A bill introduced recently in Congress aims to clarify the extent to which churches may participate in politics as tax-exempt institutions. The bill suggests a church spending limit of 20 percent for lobbying and 5 percent for campaign support. Supporters say the bill would allow churches to vocalize moral views; opponents claim it would involve churches too closely with political agendas.

The Vatican plans to mint Euro coins with the image of Pope John Paul II as a part of the common currency of the European Union, which will begin circulation in January 2002. Each of the participating countries will share an identical paper currency, but each nation will produce a unique design on one side of the coins.

Fears expressed by Pakistan's minority Christian population were validated Oct. 28 when three gunmen opened fire on a Sunday worship service in Bahawalpur, killing 18 Christians. Victims included the pastor of the Protestant congregation and a Muslim policeman guarding the church. The attack followed warnings from international analysts and Pakistan's Christian leaders that the anti-American sentiments building among Muslim extremists would lead to a targeting of Christians in Islamic countries as symbols of the West.

•  Thousands of houses of worship tightened security after the Sept. 11 attacks. Some large mosques, synagogues, cathedrals and megachurches hired security staff and installed surveillance equipment. Some have received specific threats; others are merely taking precaution against those who see the current U.S.-Afghanistan conflict as a religious one. St. Peter Lutheran Church in Manhattan, N.Y., had to hire security because its building is physically connected to the Citicorp Tower, now the tallest building in New York. "If someone put a bomb in this building, they'd also bring down the tower," said St. Peter's pastor, Amandus Derr. "It's a huge additional expense for us, but the congregation is very supportive."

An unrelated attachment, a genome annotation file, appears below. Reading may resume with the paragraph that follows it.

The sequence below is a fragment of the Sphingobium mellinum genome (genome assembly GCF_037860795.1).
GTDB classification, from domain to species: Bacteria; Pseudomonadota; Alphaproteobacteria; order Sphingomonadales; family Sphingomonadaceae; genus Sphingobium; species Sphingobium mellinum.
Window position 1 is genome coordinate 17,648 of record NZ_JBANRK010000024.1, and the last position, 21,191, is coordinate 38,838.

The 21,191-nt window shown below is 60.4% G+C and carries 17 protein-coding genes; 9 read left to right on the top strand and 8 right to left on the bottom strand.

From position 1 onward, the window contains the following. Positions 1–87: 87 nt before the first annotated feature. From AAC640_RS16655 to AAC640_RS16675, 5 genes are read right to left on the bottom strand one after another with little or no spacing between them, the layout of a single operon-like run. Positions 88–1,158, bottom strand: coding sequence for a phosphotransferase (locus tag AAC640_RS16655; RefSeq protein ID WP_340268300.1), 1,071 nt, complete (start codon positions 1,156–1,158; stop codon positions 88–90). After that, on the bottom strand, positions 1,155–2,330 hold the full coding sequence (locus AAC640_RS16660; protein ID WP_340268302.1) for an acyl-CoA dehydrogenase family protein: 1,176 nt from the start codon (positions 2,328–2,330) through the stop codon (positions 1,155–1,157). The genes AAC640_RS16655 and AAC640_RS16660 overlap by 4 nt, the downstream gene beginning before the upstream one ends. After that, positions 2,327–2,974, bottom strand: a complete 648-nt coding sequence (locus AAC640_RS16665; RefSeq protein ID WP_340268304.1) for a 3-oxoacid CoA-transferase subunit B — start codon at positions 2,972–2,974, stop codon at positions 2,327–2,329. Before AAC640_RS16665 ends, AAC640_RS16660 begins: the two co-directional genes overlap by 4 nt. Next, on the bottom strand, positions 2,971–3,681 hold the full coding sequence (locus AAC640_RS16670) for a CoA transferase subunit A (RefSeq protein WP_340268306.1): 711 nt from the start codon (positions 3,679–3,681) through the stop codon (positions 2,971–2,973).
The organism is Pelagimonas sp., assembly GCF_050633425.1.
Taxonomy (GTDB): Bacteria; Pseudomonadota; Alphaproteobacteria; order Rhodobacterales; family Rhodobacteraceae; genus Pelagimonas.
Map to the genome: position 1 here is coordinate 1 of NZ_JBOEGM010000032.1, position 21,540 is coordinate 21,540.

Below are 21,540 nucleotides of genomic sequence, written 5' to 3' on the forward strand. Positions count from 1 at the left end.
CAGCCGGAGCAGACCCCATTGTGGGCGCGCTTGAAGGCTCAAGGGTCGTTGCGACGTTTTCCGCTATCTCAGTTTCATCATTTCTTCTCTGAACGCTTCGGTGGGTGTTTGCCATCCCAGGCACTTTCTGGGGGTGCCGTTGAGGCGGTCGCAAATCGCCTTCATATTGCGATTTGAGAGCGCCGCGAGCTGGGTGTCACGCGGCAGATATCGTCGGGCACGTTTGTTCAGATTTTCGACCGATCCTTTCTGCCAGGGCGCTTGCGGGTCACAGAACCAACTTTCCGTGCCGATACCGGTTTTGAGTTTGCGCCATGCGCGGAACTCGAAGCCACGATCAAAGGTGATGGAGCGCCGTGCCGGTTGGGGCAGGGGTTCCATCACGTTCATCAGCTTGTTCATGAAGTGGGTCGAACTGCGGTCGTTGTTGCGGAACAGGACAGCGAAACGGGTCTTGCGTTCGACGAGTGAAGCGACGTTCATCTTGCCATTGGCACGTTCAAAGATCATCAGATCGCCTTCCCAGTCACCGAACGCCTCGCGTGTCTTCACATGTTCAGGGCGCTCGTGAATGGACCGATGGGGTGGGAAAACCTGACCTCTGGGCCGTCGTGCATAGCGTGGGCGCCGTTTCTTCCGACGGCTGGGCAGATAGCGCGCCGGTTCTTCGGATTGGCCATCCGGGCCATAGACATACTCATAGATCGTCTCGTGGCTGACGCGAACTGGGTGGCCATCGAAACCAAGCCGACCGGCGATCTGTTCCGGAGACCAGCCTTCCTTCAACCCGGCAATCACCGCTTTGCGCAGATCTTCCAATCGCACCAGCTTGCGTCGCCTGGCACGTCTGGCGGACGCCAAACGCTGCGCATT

•  In August, H. George Anderson, then the ELCA presiding bishop, wrote President Bush a five-page letter calling for restrained military action in Afghanistan. He also sought a commitment to "longer-term measures which promote social and economic justice," with the hope that improved global conditions would combat the root of terrorism. Anderson also encouraged Bush to work toward ending "the cycle of violence" between Israelis and Palestinians, sending the president his and the church's prayers for peace.

•  U.S. military airdrops of food to the people of Afghanistan are "ineffective" and at best "symbolic," says an Oct. 17 statement from Action by Churches Together, an international coalition of church aid agencies. "These airdrops are not meeting the most basic principles of humanitarian aid-that aid should be given to those who need it most," said Thor-Arne Prois, direction of the ACT coordinating office. Prios said such drops risk that the food will aid only the strongest, armed groups; provoke fights and riots; be resold in markets; or land in minefields, exposing people to injury or death. The coalition says it's also concerned that "simultaneous air strikes and airdrops constitute a total confusion of humanitarian and military actions," jeopardizing the credibility of relief efforts in the area.

•  In a 65-page statement submitted in August to an international conference on racism, the Vatican supported acts of compensation for slavery and other forms of racist oppression. Defining forgiveness as necessarily inclusive of the acknowledgment and correction of evil done, the Vatican's statement stipulated that reparations should be made to those "personally and directly" affected by racism.

While Catholicism traditionally requires burials to include human remains, the Roman Catholic Archdiocese of Newark, N.J., gave official permission for families of World Trade Center victims to hold funerals and burials for those whose bodies may never be recovered. A dispensation allows photographs and mementos to be buried, providing closure for many families.